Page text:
The Supreme Court of the United States issued a blow to women’s right to obtain abortions today (June 26). In a 5-4 decision in NIFLA v. Becerra, a conservative majority of judges led by Justice Clarence Thomas ruled that a California state law requiring “crisis pregnancy centers” to supply women with information about abortion likely violates the First Amendment.
Crisis pregnancy centers (CPCs) are facilities created by anti-abortion organizations to counsel women against abortion. They date back to the early 1970s, and there are approximately 2,700 CPCs nationwide, more than three times the number of clinics that actually provide abortions.
National Institute of Family and Life Advocates (NIFLA)—an organization that provides legal counsel and training to CPCs, including 135 facilities in California—filed NIFLA v. Becerra to challenge the Reproductive FACT Act, a California law that required anti-abortion organizations to inform women about abortions and contraception options. It also required unlicensed CPCs to disclose that they have not earned medical certification.
NIFLA argued that the law violated its right to free speech, as it required the organization and the facilities it works with to convey information that was at odds with their beliefs. On the organization’s website, it writes that the Reproductive FACT Act “means that nonprofit pro-life medical clinics as well as their staff and volunteers are being forced to violate their consciences—an outright violation of their First Amendment rights.”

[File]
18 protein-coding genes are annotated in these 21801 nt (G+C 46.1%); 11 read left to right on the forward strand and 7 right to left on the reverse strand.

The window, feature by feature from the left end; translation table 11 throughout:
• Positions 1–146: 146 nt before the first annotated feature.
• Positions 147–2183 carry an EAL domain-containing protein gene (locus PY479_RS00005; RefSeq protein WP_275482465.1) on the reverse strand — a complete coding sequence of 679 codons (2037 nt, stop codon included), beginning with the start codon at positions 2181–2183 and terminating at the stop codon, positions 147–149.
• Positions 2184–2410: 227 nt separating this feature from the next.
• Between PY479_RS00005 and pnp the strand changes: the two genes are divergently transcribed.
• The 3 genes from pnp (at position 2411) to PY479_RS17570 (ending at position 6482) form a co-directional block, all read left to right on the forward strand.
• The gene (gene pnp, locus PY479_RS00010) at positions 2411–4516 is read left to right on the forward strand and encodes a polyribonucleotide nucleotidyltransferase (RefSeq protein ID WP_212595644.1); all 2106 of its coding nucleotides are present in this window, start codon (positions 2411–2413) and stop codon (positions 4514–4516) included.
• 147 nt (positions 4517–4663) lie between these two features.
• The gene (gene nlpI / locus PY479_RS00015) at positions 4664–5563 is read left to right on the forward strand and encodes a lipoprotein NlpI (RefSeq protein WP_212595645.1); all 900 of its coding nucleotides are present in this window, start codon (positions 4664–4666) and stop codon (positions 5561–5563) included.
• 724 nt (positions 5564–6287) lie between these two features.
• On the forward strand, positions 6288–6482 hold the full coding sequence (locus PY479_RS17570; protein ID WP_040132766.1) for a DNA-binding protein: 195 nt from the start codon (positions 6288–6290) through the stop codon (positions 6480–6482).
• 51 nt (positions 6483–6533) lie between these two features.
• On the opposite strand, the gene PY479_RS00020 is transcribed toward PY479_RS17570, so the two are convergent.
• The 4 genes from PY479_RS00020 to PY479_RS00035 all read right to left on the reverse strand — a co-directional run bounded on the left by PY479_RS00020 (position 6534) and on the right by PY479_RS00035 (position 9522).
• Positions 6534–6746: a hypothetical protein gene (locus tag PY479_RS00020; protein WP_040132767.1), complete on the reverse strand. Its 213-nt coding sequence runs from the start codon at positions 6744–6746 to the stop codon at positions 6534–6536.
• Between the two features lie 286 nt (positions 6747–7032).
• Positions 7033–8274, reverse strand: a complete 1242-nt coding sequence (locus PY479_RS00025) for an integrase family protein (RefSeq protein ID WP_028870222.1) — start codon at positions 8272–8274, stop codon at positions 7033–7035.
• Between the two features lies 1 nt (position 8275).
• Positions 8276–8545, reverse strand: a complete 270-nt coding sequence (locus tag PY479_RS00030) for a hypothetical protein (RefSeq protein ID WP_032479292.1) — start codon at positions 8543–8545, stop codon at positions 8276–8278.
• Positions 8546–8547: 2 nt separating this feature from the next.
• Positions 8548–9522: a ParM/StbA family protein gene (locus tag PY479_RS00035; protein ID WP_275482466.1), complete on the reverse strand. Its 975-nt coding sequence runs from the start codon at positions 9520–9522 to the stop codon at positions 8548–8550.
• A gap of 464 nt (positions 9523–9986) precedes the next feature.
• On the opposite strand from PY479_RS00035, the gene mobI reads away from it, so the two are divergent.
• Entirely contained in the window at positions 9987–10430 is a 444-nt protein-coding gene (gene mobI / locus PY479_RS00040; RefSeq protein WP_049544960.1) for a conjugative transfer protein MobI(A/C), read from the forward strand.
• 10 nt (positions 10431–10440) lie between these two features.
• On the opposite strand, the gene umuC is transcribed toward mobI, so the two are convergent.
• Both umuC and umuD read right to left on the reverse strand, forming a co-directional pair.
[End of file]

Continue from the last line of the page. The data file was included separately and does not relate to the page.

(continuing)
The case pitted the right to know against the right of free speech. On one side, self-identified “crisis pregnancy centers” that seek to prevent abortions, and on the other side the state of California, which enacted a law to ensure that these centers do not intentionally or unintentionally mislead the women who walk through their doors.
Writing for the majority, Justice Clarence Thomas said in his opinion that the law “targets speakers, not speech, and imposes an unduly burdensome disclosure requirement that will chill their protected speech.” Regarding the aspect of the law in which CPCs must disclose if they are not a licensed medical facility, he supported a revised law, writing, “We express no view on the legality of a similar disclosure requirement that is better supported or less burdensome.”
NARAL Pro-Choice America president Ilyse Hogue said in a statement about the ruling: “Fake women’s health centers, with the rest of the well-funded and well-connected anti-choice movement, have been working towards this moment for decades. They have carefully put the pieces together—passing radical and unconstitutional abortion bans, stacking the lower courts—because they are counting on Trump’s Supreme Court to overturn Roe v. Wade. Roe is at greater risk than ever before.”
Dr. Willie Parker, board chair of Physicians for Reproductive Health, released a statement which reads in part, “As doctors, we know it’s important for pregnant women to have all of the information and resources they need. No one should use deceptive or manipulative tactics to prevent someone from learning about abortion or contraception, and no one should delay women from getting care.”
“The #NIFLAvBecerra decision is devastating,” tweeted Stephanie Schriock, president of EMILY’s List, which has raised more than $500 million to support pro-choice Democratic women candidates. “It will let fake clinics lie to vulnerable women and withhold potentially life-saving medical care. Elections have consequences—but our fight isn’t over. We have to elect a wave of pro-choice Dem women who will defend our health care.”